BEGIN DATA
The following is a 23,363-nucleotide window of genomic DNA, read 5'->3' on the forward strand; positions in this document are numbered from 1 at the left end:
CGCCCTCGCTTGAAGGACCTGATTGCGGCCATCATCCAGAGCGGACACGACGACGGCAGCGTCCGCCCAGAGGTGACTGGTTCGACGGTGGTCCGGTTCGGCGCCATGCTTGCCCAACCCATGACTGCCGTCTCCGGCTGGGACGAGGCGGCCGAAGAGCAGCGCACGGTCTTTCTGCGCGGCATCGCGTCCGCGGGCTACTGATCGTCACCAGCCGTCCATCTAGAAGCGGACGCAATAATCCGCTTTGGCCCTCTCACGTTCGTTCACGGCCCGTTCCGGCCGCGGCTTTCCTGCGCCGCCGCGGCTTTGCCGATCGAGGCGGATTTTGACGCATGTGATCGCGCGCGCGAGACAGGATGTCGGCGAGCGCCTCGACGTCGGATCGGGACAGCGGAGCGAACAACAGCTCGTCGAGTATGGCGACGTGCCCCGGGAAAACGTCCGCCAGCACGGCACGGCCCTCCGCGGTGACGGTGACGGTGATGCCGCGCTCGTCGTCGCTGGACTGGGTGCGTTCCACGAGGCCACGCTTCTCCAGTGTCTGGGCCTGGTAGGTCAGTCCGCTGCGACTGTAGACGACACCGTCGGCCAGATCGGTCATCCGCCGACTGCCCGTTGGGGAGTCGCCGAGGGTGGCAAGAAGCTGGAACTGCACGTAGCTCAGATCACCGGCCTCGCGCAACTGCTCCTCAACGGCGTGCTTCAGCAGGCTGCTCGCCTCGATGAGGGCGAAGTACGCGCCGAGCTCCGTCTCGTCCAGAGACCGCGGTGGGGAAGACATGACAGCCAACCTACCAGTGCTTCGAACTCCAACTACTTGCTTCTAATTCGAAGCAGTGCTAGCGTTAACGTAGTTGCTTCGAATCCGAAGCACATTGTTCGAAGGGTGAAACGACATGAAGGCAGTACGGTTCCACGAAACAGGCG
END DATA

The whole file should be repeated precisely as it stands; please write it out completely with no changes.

The following is a 23,363-nucleotide window of genomic DNA, read 5'->3' on the forward strand; positions in this document are numbered from 1 at the left end:
CGCCCTCGCTTGAAGGACCTGATTGCGGCCATCATCCAGAGCGGACACGACGACGGCAGCGTCCGCCCAGAGGTGACTGGTTCGACGGTGGTCCGGTTCGGCGCCATGCTTGCCCAACCCATGACTGCCGTCTCCGGCTGGGACGAGGCGGCCGAAGAGCAGCGCACGGTCTTTCTGCGCGGCATCGCGTCCGCGGGCTACTGATCGTCACCAGCCGTCCATCTAGAAGCGGACGCAATAATCCGCTTTGGCCCTCTCACGTTCGTTCACGGCCCGTTCCGGCCGCGGCTTTCCTGCGCCGCCGCGGCTTTGCCGATCGAGGCGGATTTTGACGCATGTGATCGCGCGCGCGAGACAGGATGTCGGCGAGCGCCTCGACGTCGGATCGGGACAGCGGAGCGAACAACAGCTCGTCGAGTATGGCGACGTGCCCCGGGAAAACGTCCGCCAGCACGGCACGGCCCTCCGCGGTGACGGTGACGGTGATGCCGCGCTCGTCGTCGCTGGACTGGGTGCGTTCCACGAGGCCACGCTTCTCCAGTGTCTGGGCCTGGTAGGTCAGTCCGCTGCGACTGTAGACGACACCGTCGGCCAGATCGGTCATCCGCCGACTGCCCGTTGGGGAGTCGCCGAGGGTGGCAAGAAGCTGGAACTGCACGTAGCTCAGATCACCGGCCTCGCGCAACTGCTCCTCAACGGCGTGCTTCAGCAGGCTGCTCGCCTCGATGAGGGCGAAGTACGCGCCGAGCTCCGTCTCGTCCAGAGACCGCGGTGGGGAAGACATGACAGCCAACCTACCAGTGCTTCGAACTCCAACTACTTGCTTCTAATTCGAAGCAGTGCTAGCGTTAACGTAGTTGCTTCGAATCCGAAGCACATTGTTCGAAGGGTGAAACGACATGAAGGCAGTACGGTTCCACGAAACAGGCG